I am cheating this week, and posting material written by a Hep Forum member. I asked her if I could publish it because I think it is practical and useful, and I want people who are trying to get hepatitis C treatment to have this information. It was written by Elizabeth Faraone, who advocated for herself, and just started treatment.
"If a doctor tells you that you medical insurance won’t cover the cost of the medicine and he/she refuses to proceed further, tell your doctor that you can walk him/her through a way to get the medicine. If he/she still refuses to help, seek out another doctor. Don’t let the knowledge that you may have to advocate for yourself keep you from getting treatment. You might find a doctor who will make everything easy for you.
Here was the order of events for me:
- I found a new doctor who loves his patients (rich and poor alike) and wanted to help me get treatment. I saw him on Oct.16. I will be his first Harvoni patient. He believes it is a “medical necessity” for all HCV patients to get treatment with the new safe and effective medicines.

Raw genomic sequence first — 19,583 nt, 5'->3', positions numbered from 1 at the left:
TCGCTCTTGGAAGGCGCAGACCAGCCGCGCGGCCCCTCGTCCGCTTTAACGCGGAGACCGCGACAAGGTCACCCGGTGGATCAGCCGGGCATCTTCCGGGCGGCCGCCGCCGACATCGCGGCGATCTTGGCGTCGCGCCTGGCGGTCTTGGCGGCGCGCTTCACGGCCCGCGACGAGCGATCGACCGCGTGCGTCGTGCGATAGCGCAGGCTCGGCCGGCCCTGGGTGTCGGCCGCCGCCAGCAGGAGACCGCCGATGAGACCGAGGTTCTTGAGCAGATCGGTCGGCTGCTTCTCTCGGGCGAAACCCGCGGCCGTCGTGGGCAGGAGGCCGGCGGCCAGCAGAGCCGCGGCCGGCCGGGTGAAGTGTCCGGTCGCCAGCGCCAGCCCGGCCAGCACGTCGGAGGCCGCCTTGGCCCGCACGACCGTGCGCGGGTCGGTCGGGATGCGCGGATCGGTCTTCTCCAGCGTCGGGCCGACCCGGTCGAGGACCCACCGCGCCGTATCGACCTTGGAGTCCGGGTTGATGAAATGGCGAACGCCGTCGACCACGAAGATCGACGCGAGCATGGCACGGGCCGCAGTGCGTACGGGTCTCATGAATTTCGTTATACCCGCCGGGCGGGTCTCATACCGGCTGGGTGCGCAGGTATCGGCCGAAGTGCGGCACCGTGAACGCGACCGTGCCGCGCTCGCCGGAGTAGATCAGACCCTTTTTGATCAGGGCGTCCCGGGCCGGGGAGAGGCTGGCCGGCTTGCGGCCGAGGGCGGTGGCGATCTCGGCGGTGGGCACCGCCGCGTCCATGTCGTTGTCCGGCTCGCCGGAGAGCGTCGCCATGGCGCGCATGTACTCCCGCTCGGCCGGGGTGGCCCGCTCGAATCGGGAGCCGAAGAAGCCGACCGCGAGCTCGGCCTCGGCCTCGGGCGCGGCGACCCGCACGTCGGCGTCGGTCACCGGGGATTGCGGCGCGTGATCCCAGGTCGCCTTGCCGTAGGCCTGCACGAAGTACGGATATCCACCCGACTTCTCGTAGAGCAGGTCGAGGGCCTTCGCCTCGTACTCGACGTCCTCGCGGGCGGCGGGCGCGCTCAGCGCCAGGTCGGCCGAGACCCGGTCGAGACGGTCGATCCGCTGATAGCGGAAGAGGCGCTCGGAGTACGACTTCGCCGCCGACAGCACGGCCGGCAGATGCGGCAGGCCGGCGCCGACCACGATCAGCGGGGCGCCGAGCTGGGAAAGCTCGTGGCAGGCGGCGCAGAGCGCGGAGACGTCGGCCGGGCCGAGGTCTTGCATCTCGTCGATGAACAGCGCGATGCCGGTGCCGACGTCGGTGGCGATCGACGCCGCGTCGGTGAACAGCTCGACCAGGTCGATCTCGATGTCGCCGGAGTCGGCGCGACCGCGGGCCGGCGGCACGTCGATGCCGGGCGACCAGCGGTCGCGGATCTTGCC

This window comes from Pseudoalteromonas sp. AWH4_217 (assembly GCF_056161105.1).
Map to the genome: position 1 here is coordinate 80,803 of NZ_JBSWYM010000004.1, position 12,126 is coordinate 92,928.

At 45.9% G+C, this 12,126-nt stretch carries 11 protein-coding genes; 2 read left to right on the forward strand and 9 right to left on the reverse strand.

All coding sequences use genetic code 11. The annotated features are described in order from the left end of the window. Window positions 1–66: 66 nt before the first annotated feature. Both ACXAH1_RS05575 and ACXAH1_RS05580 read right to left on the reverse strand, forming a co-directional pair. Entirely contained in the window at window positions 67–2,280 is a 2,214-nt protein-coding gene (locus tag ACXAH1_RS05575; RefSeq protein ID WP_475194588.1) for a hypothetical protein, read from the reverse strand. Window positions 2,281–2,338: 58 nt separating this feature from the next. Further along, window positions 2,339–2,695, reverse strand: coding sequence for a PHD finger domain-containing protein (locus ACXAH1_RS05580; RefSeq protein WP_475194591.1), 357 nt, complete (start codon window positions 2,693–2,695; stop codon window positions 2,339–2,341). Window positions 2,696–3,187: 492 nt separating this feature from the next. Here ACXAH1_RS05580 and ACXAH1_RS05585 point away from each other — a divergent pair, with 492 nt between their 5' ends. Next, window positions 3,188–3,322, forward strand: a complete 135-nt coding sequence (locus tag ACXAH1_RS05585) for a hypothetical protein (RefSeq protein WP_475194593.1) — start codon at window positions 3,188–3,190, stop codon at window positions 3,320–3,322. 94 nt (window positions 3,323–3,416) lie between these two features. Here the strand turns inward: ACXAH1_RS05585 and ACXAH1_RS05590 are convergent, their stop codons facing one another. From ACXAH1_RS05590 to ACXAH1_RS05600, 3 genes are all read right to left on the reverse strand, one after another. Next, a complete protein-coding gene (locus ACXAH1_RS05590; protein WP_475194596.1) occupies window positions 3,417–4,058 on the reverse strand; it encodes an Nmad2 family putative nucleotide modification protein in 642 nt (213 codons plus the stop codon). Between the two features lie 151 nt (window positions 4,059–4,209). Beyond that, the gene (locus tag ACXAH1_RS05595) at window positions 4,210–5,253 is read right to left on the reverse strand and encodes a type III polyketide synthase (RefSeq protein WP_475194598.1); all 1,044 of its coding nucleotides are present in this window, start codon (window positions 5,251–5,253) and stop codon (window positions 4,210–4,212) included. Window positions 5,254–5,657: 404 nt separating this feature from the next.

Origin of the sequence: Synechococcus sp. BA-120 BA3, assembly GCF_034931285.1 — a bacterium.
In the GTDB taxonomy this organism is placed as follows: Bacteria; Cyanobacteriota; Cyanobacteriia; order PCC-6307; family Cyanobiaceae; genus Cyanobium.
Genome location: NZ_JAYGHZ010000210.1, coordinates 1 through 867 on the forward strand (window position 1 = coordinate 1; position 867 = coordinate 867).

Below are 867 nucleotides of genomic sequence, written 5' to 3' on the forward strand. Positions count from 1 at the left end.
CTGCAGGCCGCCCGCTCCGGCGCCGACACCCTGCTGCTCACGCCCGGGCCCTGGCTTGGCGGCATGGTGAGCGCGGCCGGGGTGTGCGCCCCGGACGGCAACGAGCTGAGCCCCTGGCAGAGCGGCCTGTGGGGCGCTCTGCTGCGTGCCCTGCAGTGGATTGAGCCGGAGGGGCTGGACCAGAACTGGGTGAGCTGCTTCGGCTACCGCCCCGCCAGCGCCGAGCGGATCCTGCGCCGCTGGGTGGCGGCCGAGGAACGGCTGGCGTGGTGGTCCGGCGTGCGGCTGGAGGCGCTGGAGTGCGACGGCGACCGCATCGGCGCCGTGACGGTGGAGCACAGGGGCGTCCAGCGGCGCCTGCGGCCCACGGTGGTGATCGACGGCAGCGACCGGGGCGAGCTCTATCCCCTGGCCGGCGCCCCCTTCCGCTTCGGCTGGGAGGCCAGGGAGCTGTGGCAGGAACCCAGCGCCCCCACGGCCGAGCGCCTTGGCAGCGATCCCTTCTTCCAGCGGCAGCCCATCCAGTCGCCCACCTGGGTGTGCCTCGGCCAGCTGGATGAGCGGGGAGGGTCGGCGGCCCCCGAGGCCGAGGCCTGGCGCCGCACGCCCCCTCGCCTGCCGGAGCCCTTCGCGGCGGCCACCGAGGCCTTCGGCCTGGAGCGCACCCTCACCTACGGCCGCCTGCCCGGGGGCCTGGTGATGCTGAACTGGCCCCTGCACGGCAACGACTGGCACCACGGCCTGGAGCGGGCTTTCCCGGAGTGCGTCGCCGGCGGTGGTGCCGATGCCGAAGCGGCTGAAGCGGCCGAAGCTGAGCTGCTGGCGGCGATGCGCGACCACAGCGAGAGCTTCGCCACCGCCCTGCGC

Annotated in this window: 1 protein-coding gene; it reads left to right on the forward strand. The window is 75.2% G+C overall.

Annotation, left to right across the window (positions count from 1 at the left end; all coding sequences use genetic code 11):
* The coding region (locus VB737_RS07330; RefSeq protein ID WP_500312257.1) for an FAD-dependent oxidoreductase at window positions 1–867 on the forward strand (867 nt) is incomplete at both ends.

- My doctor called in the prescription to my pharmacy.
- My insurance company said they would not cover the medicine.
- I called my insurance company. They told me my doctor was required to submit evidence for a pre-authorization. I called my doctor’s office and told them this. They told me they knew and were working on it.
- I then called Gilead (855-769-7284) and enrolled in their prescription assistance program (Gilead Support Path). They instructed me to download their form and fill it out.
- I downloaded the form, filled everything out that I could (I even filled in the prescription (Harvoni) and dosage). All that was left for me to do was have the doctor complete the form (sign his name and give his ID numbers).
- On Nov. 4, I gave the form to my doctor and he was more than happy to sign it.
- On Nov. 5, my doctor’s office faxed the form (with supporting documentation of my poverty and my lab results that indicated my viral load) to Gilead.
- My doctor was then required to have a “peer to peer” discussion with the insurance company’s medical doctor that denied the request, and the insurance MD once again said, “no.”
- On Nov. 26th, I received a phone call from my doctor’s office telling me that Gilead would be sending me the medicine and had approved 6 months of treatment.